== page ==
When it comes to current cutting edge drama the South Koreans are definitely leading the way. A prime example is Squid Game, a survival drama written and directed by Hwang Dong-hyuk and released worldwide by Netflix.
The premise of the show is simple. Seong Gi-Hun (Lee Jung-jae) is a grown man still living at home with his mother. Having made a bit of a mess of his life Gi-Hun is irresponsible and immature. He is divorced, basically unemployed, borderline neglects his only child and gambles away with little money he can get a hold of. He owes money to loan sharks and is on the brink of losing everything.
Then one evening, a stranger offers him a deal. If he can beat him in a card game, the stranger will give him 100,000 Korean Won (approx £60/$85). Unable to resist Gi Hun agrees and loses. But instead of demanding the money from Gi Hun, the stranger instead slaps him and offers him another chance.
Eventually, this goes on until Gi Hun actually wins some money. It is then that the stranger gives Gi Hun a run down on his life and offers him a mysterious invitation to win a life changing amount of money. All he has to do is play games. Easy.
Debating his options a desperate Gi Hun agrees. Picked up by a stranger wearing a mask, Gi Hun gets into the car and wakes up in a huge room with hundreds of other people. Each has been dressed the same way and are wearing a number. Gi Hun is number 456.
Nobody knows what is going on and quite quickly, it becomes clear that everybody taking part is desperate for money. Then, over the tannoy, they are told it is time for the first game. The rules are simple. Get through the game and you move on to game number two. Fail to get through and you will be eliminated.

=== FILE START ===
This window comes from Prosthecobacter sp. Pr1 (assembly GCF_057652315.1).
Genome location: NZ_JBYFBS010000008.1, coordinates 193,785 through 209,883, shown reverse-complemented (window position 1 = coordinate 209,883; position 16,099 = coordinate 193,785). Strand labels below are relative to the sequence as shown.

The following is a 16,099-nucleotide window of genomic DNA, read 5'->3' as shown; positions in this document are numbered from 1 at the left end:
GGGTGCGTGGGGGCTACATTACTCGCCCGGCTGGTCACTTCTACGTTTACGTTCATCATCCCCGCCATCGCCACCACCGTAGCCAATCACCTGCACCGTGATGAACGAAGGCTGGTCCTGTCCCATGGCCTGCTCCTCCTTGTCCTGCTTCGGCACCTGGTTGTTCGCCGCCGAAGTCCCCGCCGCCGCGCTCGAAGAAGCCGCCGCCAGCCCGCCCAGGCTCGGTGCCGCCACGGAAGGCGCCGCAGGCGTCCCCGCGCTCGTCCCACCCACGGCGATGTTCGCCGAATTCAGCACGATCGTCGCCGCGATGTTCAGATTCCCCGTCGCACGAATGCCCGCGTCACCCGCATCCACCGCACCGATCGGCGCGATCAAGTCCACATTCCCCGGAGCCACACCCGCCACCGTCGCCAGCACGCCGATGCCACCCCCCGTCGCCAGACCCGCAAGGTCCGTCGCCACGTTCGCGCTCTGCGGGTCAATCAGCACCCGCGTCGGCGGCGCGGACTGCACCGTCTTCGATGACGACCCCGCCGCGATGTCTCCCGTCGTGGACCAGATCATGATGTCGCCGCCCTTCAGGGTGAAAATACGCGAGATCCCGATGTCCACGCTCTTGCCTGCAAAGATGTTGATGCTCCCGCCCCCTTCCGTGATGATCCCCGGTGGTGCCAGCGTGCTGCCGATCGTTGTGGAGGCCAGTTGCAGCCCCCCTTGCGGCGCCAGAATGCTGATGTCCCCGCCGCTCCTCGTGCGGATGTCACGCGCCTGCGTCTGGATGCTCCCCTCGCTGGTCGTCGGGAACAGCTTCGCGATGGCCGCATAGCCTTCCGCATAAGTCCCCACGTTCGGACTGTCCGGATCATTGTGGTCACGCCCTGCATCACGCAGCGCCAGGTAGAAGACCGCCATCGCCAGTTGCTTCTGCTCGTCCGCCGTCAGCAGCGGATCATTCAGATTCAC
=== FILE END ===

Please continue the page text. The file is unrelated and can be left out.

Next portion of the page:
The first game to be played is Red Light Green Light. You can move when it's the green light but must freeze when it turns to the red light. Without realising that this is a deadly high stakes game, those that move on the red light are shot dead sending the rest of the cash strapped players into a blind panic. The savvy players know that they must carry on or risk being killed. With a dose of luck and help from other players, Gi Hun wins and makes it through to the second game.
But, as you can imagine, the remaining players completely freak out about those that were killed. That is until the scoreboard tallies up how much money is now in the pot to be won. For every player that is eliminated 100,000,000 Korean Won goes into the prize fund. That means, with 456 players that the last man or woman standing will walk away with over £27 million. The players quickly realise that they should form some allies and Gi Hun's team comes together in the form of Cho Sang Woo (Park Hae-soo), Il Nam (Oh Yeong-su), Ali (Tripathi Anupam) and Sae-byeok (Jung Ho-yeon).
Each has their own set of unique circumstances that brought them to the game but all are desperate for the money. Once they realise that each round is based on children's games that most of them played when they were young, they use each other's strengths to get them through alive. Of course, there are twists and turns, this is a thrilling drama from South Korea after all! But I don't want to write any spoilers so here's what I can say…